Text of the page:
Now you have read a lot about expertise and the aspects that affect experts. In order to get back to our beginning, we still can not give a general and true answer to the question whether professors are experts or not. We decided for ourselves, that expertise is a wide domain, that is not easy to define correct. But looking at professors, it might be true to say that they are experts, but their only expertise refers to a special theoretical domain. Of course during school and additionally during studying you get specific knowledge. But on the other hand you have to specialize on certain aspects and that is why it’s hardly possible to become an “all-around” expert.

More Information?

Some of the following links might not work from campuses other than Regensburg or inside Bavaria due to licensing reasons.

  • The Dynamics of Sensemaking, Knowledge, and Expertise in Collaborative, Boundary-Spanning Design – Susan Gasson (Available online.)
  • Cultivating Communities of Practice: A Guide to Managing Knowledge – Seven Principles for Cultivating Communities of Practice (Available online.)
  • Complex Acts of Knowing paradox and descriptive self-awareness – David Snowden (Available online.)
  • Gains from Trade through Imported Expertise – Markusen, James R. (Available online.)
  • Participation in groupware-mediated communities of practice: a socio-political analysis of knowledge working – N. Hayes and G. Walsham (Available online.)


  • Strasser, J. & Gruber, H. (2004) The role of experience in professional training and development of psychical counsellors. In H.P.A. Boshuizen, R. Bromme & H. Gruber (Eds.), Professional learning: Gaps and transitions on the way from novice to expert . Dordrecht: Kluwer
  • Anderson, J. R. (1993). Problem solving and learning. American Psychologist, 48
  • Dreyfus, H. L. & Dreyfus, S. E. (1986). Mind over machine: The power of human intuition and expertise in the era of the computer. Oxford: Basil Blackwell


  1. In your article it was good that you defined the used terms and for example talked about what attributes define an expert.
    I also agree when at the end you say it is “hardly possibly to become an ´all-around´ expert”. The problem however is that most people nonetheless think you automatically become an expert in many areas when you for example have a doctoral degree in another area that has nothing to do with the ones you are talking about. Therefore the term expert in everyday life is a very problematic one as it is applied to many persons who in this specific context should not be called experts.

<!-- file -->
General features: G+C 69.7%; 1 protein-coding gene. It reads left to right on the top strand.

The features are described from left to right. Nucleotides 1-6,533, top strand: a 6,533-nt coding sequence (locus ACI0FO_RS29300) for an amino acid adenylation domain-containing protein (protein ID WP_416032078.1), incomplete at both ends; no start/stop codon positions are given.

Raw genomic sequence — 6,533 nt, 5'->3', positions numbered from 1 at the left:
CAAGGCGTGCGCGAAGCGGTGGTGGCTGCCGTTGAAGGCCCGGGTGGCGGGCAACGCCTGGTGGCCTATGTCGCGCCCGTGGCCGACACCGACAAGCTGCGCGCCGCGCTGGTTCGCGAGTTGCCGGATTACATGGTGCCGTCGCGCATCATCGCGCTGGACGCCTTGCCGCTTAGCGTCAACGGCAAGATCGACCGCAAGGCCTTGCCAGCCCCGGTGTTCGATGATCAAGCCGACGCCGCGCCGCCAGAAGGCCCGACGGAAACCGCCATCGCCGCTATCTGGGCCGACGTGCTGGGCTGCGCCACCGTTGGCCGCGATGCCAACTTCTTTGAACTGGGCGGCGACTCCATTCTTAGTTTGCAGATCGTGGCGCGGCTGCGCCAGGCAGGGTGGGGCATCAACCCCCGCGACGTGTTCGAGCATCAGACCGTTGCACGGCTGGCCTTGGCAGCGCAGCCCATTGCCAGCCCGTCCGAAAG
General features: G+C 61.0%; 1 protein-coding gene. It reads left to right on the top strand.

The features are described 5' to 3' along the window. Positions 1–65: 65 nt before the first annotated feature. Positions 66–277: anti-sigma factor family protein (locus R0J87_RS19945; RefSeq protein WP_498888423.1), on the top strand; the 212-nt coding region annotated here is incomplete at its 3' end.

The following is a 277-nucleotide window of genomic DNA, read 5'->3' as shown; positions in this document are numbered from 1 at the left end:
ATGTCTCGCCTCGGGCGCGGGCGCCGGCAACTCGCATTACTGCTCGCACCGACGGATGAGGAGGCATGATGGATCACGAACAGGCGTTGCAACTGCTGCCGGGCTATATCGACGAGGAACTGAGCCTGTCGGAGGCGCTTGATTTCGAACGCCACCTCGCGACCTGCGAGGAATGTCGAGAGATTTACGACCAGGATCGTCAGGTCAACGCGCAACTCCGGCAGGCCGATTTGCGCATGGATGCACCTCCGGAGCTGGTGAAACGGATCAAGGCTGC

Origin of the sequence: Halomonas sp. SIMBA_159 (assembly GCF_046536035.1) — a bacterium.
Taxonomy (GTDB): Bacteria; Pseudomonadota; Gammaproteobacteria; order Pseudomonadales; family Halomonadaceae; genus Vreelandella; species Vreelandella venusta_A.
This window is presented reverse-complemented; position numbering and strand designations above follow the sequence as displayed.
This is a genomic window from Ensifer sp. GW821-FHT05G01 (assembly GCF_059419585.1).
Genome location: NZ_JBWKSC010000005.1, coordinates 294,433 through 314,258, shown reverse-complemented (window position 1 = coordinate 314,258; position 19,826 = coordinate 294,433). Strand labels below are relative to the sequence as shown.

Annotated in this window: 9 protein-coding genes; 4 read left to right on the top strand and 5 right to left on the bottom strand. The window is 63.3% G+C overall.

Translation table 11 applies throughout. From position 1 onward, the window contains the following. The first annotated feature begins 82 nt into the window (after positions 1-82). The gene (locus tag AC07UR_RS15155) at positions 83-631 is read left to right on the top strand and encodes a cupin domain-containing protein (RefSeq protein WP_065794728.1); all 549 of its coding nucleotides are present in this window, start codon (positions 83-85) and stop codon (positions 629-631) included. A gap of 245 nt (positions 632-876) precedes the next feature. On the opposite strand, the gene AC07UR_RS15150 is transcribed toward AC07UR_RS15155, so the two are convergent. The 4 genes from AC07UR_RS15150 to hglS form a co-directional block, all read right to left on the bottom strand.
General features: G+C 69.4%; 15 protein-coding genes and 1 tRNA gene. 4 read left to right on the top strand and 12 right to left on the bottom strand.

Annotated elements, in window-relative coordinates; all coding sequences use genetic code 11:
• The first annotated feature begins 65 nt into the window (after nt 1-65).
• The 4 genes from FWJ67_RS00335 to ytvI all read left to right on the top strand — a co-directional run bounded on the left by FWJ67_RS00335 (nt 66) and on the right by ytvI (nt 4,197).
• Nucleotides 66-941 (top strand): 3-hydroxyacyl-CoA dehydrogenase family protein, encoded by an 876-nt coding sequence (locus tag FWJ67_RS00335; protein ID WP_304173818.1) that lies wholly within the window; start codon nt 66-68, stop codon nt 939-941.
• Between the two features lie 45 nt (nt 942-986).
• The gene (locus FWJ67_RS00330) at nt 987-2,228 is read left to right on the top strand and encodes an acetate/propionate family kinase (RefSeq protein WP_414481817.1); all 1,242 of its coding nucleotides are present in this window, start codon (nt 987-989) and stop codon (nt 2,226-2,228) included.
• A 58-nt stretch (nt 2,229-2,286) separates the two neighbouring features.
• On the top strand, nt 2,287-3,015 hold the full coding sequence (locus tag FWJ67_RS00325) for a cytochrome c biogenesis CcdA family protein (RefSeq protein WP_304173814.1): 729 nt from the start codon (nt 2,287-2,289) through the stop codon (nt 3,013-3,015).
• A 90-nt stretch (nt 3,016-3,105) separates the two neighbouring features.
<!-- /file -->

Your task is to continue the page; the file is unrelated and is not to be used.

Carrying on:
It was nice to link all these articles and at least here in Turku it was possible to open all of them. Thank you, that encouraged to take a look at them and read through the literature.

  2. Besides problem solving and becoming an expert I think that the type of the knowledge the expert uses is interesting. The base of expertise is formal knowledge but what distinguishes expert from novice is tacit knowledge which is important in problem solving.

    The question of who is an expert is hard to answer as you said. I’d say that professor is an expert and so is teacher. Päivi Tynjälä has written about teacher’s expertise but I can’t find the original article. Tynjälä thinks that teacher’s formal knowledge consists of knowledge about subject and pedagogical knowledge. Tacit knowledge forms through experience.

  3. Your artile has clear argument on what is expertise with relevant theories on expertise, which is very good.

    As Sija pointed out, the expertise of teachers is difficult and problematic one becuase the meaning of the expertise changes according to the social change.

    For example, now ‘generalist’ view of teachers is seen as more important than ‘expert’ in Japan. The teachers should be able to deal with almost everything ranging from their knowledge in school subjects, the teaching methods to the knowledge in child rearing and even school management.

    This generalist view of teachers’ expertise has been very problematic in Japan, drifting the values of each domain of expertise. IN this sense, as Holst sited this sentence, “hardly possibly to become an ´all-around´ expert”, seems to have a relevant remark.

    I totaly agree with Saija’s comment that “what distinguishes expert from novice is tacit knowledge which is important in problem solving”. But at the same time, due to this tacit knowledge which experts have accumulated, they may not be good at explaing their knowledge to others sometimes. They may be good at doing something for them, but not necessarily be good at teaching to others in some domains of expertise. For example, my music teacher was not at all good at explaing how to acquire specific skills. She just showed how she is doing (i,e, learning by observing) and did not explain in detail how to move fingers. She mya be talented in the music and did not take much care about how to acquire skills because she was able to acqurie skills without consciousness.

    in this sense, which experts are concerned seems to be of crucial for invesitigating this topic? maybe?

  4. Hi there, always i used to check blog posts here in the early hours in
    the daylight, for the reason that i love to gain knowledge of more and more.

  5. So funny! (And true!)

  6. Lemon is alkaline forming. Try Google next time .

  7. I think that everything wrote was actually very
    logical. However, think on this, suppose you were to write
    a killer post title? I ain’t saying your content is not solid., however suppose you added a headline that makes people desire more?
    I mean Cognitive perspectives on workplace learning:
    Knowledge and expertise | Studying Workplace Learning is kinda vanilla.

    You should peek at Yahoo’s front page and see how